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Gateway to Islay
In 2009, Sukhinder Singh of Speciality Drinks (now Elixir Distillers) created a new brand of single malt whisky using parcels of spirit sourced from the isle of Islay. Displaying a more balanced side of the island’s famously smoky whisky, the range launched with cask strength, 17 and 25 year old bottlings, with 100 proof and 8 year old expressions added in 2016.
The brand was named after the tiny port village on Islay’s eastern shore that has served as the gateway to the island for centuries. As far back as the 1700s, ships sailed into the Port from West Loch Tarbet on the Kintyre peninsula and a steamer service from Glasgow launched in 1825, sailing up the narrow stretch of water between Islay and Jura. A mile to the north stands Caol Ila, whilst Bunnahabhain is situated a little further along the coast. Both distilleries were similarly served by the puffer ships that once traversed the sound of Islay, sailing past Port Askaig to deliver supplies to distillery workers and transport whisky back to the mainland. A few miles inland lies Loch Finlaggan and Eilean Mòr where the ruin of Finlaggan Castle lies as a memorial to the once powerful Lords of the Isles.
Today the village of Port Askaig is a quiet wee place, home to but a few houses, a petrol station and shop as well as the hotel, complete with 16th century bar, the oldest continually licensed premises on the island. Despite its sleepy appearance, however, the area bursts into life when the Caledonian MacBrayne ferry sails in from Kennacraig, depositing everything from returning locals to whisky tourists and birdwatchers on to the steep road that leads out of the port. It is also the departure point for the small, yet frequent, ferry across to Feolin on Jura and in the summer an additional service runs to Oban via Colonsay.
Port Askaig offers the visitor some breathtaking views across to the famous paps of Jura, though the island’s temperamental weather doesn’t always work in one’s favour. It took me four or five visits to the eastern coast before I got a day clear enough to see the opposite shore. That’s what I get for visiting in the winter I suppose.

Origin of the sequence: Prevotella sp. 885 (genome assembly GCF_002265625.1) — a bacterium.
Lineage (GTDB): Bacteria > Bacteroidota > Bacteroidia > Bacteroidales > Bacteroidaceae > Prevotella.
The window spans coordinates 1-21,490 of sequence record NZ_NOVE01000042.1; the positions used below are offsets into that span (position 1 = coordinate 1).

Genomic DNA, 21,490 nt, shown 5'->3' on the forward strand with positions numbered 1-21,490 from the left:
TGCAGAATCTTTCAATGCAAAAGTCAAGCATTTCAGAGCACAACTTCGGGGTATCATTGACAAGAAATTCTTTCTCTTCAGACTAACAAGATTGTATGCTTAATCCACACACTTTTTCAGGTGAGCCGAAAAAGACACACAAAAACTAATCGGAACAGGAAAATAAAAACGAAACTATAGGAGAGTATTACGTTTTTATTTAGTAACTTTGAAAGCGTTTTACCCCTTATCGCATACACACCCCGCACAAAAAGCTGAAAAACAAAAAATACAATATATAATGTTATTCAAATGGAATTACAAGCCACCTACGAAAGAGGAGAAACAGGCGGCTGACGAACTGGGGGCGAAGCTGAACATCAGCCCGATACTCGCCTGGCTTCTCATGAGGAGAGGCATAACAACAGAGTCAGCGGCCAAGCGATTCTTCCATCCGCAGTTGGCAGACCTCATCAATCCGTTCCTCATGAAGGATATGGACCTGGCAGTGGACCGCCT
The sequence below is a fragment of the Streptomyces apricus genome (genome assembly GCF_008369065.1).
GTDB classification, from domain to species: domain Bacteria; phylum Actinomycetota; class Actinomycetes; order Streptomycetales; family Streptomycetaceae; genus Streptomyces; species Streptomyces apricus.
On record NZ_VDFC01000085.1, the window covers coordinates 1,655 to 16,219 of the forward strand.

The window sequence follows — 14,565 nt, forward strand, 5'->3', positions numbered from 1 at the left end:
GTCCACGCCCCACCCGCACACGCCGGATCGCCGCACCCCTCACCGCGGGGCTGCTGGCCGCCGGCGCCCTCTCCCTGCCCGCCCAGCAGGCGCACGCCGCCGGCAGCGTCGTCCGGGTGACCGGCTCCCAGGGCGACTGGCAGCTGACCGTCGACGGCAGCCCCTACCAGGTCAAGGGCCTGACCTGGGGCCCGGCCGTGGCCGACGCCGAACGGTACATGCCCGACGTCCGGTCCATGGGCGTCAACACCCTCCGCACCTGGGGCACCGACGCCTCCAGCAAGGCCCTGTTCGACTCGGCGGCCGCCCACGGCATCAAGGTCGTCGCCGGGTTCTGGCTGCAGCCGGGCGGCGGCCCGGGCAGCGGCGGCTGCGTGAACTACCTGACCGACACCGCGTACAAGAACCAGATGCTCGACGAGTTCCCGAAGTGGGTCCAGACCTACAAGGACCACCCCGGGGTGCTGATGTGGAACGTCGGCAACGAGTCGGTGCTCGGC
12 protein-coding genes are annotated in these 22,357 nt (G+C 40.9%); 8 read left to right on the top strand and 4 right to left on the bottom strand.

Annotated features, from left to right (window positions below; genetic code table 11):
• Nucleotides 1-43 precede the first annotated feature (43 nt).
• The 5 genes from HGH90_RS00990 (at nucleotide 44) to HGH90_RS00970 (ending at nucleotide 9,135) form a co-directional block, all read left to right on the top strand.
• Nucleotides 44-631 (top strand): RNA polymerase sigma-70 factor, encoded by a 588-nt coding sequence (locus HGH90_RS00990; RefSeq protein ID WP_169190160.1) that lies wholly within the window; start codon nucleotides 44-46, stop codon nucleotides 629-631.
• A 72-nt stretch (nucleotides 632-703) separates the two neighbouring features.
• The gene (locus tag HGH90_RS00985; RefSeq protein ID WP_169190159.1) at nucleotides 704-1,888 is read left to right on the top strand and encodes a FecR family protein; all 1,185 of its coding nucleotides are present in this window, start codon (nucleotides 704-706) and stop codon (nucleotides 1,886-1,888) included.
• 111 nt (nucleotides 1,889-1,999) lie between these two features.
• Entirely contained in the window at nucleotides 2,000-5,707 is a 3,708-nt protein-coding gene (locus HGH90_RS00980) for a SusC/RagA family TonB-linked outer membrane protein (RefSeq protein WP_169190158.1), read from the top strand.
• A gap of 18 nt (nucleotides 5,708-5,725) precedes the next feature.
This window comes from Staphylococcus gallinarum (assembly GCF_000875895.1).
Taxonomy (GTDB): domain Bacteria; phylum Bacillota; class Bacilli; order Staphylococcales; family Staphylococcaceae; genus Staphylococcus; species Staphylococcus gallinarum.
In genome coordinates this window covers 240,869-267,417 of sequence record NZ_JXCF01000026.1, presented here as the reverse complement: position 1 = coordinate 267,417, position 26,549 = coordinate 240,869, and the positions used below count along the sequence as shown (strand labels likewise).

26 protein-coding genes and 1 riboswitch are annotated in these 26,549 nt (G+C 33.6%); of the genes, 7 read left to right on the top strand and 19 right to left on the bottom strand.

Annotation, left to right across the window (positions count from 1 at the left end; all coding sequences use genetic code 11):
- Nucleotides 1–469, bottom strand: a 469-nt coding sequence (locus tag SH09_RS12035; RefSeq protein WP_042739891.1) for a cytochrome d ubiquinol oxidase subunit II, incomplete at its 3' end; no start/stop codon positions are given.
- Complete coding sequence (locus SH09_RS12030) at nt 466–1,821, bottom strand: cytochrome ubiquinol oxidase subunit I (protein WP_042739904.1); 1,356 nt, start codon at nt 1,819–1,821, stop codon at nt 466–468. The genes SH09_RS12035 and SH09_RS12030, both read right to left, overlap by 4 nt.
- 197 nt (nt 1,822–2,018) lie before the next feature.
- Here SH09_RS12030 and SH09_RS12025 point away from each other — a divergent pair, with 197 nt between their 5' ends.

The Port Askaig 8 year old is bottled at 45.8%, un-chill-filtered and natural colour. It retails around £40 a bottle.
Smell: Quite fresh. Lots of ozone, sea salt and brine. Lots of vanilla. Citrus. Fresh bread & flour. Pepper. Liqourice. Light bonfire smoke and charcoal.
Taste: Plenty of salt and pepper. Plain scones and lemon curd. Caramel. Liquorice. Slightly woody. Drying on the palate with good texture. That bonfire smoke drifts through lazily, ever present but never overpowering.
Thoughts: This entry point to the Port Askaig range is a fantastic buy. It carries an age statement, it’s un-chill-filtered and it’s only £40. On that alone I’d suggest it was worth a go.
A couple of years ago I helped to judge the Scottish Field magazine “Reader’s Challenge” whisky competition. Eight of us had been chosen to blind taste our way through approximately 60 different whiskies, scoring each as we went. Three Port Askaig expressions found their way into the top ten. 100 Proof at No. 7, 8 year old at No. 5 and 14 year old at No. 3. That’s an impressive showing for any brand and while it’s true those of us on the panel were no experts, it’s telling that we all agreed on the quality of those three.
Wonderfully coastal and gently smoky, the 8 year old serves not only as an introduction to the range, but to Islay single malts in general. The familiar smoke is never allowed to run riot and the whole experience is one of precise balance and full flavour. Excellent.
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